Cars have featured as part of Hollywood culture and are often remembered as much as the main stars. From children’s movies to all-action blockbusters, the names of some of the cars resonate with the audience and leave an indelible imprint on the audience’s mind.
The movie “Chitty Chitty Bang Bang” is seeing a renaissance as a musical with a whole new generation being exposed to this unique and colourful flying car. It’s hard to imagine the original musical film was released in 1968 starring Dick Van Dyke. Many wouldn’t realise the musical was based on a novel by Ian Fleming, author of the James Bond book series.
There’s also a Bond connection with the producer Albert R. Broccoli, who co-produced the original James Bond movies.
The Bond movies conjure up many all action car chases that are an expected part of any Bond movie. Along with the associated gadgets devised by Q Branch, which range from an array of weaponry to anti-pursuit systems, there’s the transformation of the vehicle into a submarine with the Lotus Esprit S1 in ‘The Spy Who Loved Me.’
Most major car manufacturers have benefited from the global exposure that a Bond movie provides. Bond has used the whole gamut of vehicle makes from Alfa Romeo in ‘Octopussy’ and ‘Quantum of Solace’ to a Bentley in ‘From Russia with Love’ and ‘Never Say Never Again’.
A car loan may be needed to purchase any of the Bond movie cars, although it’s preferable that the car doesn’t get blown up or submerged as seems to be the case in most Bond movies!
No car is more synonymous with James Bond than the ubiquitous Aston Martin. The DB5 Aston Martin made its first appearance in Goldfinger in 1964 and in six other movies including Thunderball, GoldenEye and the most recent Bond movie, Skyfall. An Aston Martin Vanquish model appeared in ‘Die Another Day’ with the usual array of gadgets including rockets, guns and the passenger ejector seat made famous in the original DB5 model.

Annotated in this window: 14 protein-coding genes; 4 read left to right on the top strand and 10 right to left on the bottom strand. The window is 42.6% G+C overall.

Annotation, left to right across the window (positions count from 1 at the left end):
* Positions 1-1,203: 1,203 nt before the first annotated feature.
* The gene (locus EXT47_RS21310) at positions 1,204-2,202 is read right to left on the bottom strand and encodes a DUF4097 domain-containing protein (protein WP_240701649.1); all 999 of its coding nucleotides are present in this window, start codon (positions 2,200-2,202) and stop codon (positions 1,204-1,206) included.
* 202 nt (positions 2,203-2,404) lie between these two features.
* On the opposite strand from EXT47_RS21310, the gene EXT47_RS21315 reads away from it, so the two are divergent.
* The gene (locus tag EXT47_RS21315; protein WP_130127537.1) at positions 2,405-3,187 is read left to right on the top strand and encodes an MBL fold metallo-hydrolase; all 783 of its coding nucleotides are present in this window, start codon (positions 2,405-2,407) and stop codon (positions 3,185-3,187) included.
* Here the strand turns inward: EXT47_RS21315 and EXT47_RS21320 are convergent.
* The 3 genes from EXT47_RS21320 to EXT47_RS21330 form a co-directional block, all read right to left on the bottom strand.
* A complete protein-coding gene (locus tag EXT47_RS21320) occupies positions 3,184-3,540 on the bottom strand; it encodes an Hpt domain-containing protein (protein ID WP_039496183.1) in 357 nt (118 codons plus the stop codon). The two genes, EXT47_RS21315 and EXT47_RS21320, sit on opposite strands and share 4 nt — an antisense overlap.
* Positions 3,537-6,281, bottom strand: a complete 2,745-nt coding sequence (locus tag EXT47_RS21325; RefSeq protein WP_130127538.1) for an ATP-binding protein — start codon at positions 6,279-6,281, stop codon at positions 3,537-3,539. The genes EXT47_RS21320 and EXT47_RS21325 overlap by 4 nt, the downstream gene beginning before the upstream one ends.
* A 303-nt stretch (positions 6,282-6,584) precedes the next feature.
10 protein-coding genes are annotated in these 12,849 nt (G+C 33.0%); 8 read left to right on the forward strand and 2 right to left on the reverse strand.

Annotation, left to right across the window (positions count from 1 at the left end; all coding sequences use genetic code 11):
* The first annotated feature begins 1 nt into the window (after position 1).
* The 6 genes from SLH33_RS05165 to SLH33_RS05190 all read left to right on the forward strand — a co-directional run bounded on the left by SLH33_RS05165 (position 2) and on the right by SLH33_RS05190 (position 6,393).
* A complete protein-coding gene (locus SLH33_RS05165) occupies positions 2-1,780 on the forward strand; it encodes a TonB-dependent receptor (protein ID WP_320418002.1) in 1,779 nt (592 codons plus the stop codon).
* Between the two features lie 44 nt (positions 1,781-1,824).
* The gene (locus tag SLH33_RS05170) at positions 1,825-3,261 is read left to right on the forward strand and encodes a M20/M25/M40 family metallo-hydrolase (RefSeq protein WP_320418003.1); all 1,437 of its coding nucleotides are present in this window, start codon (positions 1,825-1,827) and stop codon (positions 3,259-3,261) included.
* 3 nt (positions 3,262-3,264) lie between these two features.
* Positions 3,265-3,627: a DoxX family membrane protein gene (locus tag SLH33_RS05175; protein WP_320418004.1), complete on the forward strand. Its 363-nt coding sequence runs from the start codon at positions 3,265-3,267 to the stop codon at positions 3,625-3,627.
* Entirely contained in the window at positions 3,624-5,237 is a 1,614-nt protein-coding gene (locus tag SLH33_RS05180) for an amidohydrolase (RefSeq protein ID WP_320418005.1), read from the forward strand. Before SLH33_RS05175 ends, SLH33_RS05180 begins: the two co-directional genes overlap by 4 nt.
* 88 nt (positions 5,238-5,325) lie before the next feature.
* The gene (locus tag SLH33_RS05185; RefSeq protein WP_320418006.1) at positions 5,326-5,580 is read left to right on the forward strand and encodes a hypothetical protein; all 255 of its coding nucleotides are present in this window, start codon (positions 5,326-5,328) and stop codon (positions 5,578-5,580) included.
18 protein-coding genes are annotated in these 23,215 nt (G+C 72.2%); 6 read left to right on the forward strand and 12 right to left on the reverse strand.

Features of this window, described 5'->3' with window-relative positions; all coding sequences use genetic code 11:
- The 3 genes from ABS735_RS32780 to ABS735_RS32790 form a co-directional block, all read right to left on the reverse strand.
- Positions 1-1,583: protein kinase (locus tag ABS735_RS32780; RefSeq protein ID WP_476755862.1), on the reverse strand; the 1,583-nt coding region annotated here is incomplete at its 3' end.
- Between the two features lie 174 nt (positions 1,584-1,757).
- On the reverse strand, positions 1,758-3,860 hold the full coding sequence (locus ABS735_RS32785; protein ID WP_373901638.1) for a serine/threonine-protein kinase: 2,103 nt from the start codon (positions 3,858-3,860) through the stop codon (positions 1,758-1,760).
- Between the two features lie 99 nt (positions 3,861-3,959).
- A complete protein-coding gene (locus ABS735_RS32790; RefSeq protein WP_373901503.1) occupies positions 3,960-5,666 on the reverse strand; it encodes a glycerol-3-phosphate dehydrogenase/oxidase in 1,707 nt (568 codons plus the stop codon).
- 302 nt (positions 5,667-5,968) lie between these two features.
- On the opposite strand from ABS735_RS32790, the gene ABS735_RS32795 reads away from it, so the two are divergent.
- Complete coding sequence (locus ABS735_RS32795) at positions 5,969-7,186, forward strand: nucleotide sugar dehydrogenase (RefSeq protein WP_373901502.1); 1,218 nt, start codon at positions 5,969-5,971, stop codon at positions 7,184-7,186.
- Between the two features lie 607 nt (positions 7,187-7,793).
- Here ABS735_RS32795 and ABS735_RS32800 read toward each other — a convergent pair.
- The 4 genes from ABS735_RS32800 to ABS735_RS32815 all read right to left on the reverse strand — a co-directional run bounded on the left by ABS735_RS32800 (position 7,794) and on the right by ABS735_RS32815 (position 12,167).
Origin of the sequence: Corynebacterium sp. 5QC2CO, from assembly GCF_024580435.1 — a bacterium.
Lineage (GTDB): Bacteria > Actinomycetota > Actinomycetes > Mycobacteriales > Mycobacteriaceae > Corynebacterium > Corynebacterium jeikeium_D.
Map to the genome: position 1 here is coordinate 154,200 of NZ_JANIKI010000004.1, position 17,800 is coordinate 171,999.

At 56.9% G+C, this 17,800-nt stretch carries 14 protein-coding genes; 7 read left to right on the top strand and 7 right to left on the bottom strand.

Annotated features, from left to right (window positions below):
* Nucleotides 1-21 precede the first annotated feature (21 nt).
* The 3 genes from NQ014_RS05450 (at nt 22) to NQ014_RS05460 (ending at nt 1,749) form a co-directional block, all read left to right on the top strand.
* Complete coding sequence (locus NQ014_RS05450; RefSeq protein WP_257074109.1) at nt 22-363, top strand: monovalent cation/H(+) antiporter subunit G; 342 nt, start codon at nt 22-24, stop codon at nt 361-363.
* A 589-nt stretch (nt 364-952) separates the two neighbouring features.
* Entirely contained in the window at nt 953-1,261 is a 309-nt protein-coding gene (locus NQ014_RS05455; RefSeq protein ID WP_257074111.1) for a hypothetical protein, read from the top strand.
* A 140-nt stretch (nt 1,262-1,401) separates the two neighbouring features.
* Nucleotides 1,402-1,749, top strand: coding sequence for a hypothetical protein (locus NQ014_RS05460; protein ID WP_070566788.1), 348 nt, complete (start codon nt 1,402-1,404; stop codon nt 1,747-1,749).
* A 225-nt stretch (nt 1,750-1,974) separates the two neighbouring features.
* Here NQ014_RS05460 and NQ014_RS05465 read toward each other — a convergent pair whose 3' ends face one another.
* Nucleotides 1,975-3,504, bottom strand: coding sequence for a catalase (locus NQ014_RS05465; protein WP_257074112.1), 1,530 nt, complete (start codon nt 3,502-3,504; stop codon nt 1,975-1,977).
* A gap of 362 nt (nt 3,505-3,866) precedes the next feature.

The Batmobile is as famous as Batman himself and has had many incarnations since its comic book inception in the late 1930’s when it was originally a red sedan (see our previous blog on interesting cars for auction).
Over time it has developed from a ‘high camp’ looking vehicle fit for the 1960 TV series and movies, to the more menacing dark black appearance with its sleek wing shape. The Batmobile has, like the Bond vehicles, an array of gadgets including cannons and machine guns, unlike Bond though, these shot rubber bullets.
The Batmobile includes other gadgets including Cable Cutter Blade, Bat Ray Projector, Anti-Theft Device, Detect-a-Scope, Batscope, Bat Eye Switch, Antenna Activator, Police Band Cut-In Switch, Automatic Tire Inflation Device, and a remote Batcomputer connecting back to the Bat Cave mainframe.
Sounds like Batman and Bond have a lot in common… but are far removed from the sedate pleasures of the flying car in Chitty Chitty Bang Bang.